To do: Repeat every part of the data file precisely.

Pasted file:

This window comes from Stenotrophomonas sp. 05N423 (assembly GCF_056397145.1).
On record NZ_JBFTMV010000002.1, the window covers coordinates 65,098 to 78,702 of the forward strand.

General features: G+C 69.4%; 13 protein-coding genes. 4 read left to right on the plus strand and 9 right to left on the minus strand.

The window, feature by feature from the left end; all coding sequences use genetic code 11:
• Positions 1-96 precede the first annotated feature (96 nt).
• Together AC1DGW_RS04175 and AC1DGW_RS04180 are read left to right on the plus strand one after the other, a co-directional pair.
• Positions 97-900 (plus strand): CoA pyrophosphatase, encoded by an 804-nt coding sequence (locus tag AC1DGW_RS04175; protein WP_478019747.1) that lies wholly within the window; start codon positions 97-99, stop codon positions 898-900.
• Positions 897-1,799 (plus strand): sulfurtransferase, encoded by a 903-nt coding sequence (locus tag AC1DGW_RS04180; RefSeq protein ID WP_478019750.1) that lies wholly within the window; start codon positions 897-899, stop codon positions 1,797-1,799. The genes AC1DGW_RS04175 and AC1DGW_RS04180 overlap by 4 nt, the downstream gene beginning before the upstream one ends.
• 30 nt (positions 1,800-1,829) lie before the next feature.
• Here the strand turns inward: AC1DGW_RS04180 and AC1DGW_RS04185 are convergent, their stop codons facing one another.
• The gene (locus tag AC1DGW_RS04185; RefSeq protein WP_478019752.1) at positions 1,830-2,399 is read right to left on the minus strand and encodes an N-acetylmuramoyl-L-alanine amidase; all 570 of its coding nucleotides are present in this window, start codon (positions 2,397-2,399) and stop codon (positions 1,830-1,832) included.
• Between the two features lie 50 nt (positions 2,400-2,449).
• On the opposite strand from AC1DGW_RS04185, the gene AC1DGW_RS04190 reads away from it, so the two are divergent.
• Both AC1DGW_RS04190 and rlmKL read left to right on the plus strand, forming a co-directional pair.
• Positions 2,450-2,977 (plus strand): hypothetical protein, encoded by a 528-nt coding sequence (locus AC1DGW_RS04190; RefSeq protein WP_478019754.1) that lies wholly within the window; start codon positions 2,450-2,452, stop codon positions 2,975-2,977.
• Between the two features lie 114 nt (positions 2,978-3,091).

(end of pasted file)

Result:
This window comes from Stenotrophomonas sp. 05N423 (assembly GCF_056397145.1).
On record NZ_JBFTMV010000002.1, the window covers coordinates 65,098 to 78,702 of the forward strand.

General features: G+C 69.4%; 13 protein-coding genes. 4 read left to right on the plus strand and 9 right to left on the minus strand.

The window, feature by feature from the left end; all coding sequences use genetic code 11:
• Positions 1-96 precede the first annotated feature (96 nt).
• Together AC1DGW_RS04175 and AC1DGW_RS04180 are read left to right on the plus strand one after the other, a co-directional pair.
• Positions 97-900 (plus strand): CoA pyrophosphatase, encoded by an 804-nt coding sequence (locus tag AC1DGW_RS04175; protein WP_478019747.1) that lies wholly within the window; start codon positions 97-99, stop codon positions 898-900.
• Positions 897-1,799 (plus strand): sulfurtransferase, encoded by a 903-nt coding sequence (locus tag AC1DGW_RS04180; RefSeq protein ID WP_478019750.1) that lies wholly within the window; start codon positions 897-899, stop codon positions 1,797-1,799. The genes AC1DGW_RS04175 and AC1DGW_RS04180 overlap by 4 nt, the downstream gene beginning before the upstream one ends.
• 30 nt (positions 1,800-1,829) lie before the next feature.
• Here the strand turns inward: AC1DGW_RS04180 and AC1DGW_RS04185 are convergent, their stop codons facing one another.
• The gene (locus tag AC1DGW_RS04185; RefSeq protein WP_478019752.1) at positions 1,830-2,399 is read right to left on the minus strand and encodes an N-acetylmuramoyl-L-alanine amidase; all 570 of its coding nucleotides are present in this window, start codon (positions 2,397-2,399) and stop codon (positions 1,830-1,832) included.
• Between the two features lie 50 nt (positions 2,400-2,449).
• On the opposite strand from AC1DGW_RS04185, the gene AC1DGW_RS04190 reads away from it, so the two are divergent.
• Both AC1DGW_RS04190 and rlmKL read left to right on the plus strand, forming a co-directional pair.
• Positions 2,450-2,977 (plus strand): hypothetical protein, encoded by a 528-nt coding sequence (locus AC1DGW_RS04190; RefSeq protein WP_478019754.1) that lies wholly within the window; start codon positions 2,450-2,452, stop codon positions 2,975-2,977.
• Between the two features lie 114 nt (positions 2,978-3,091).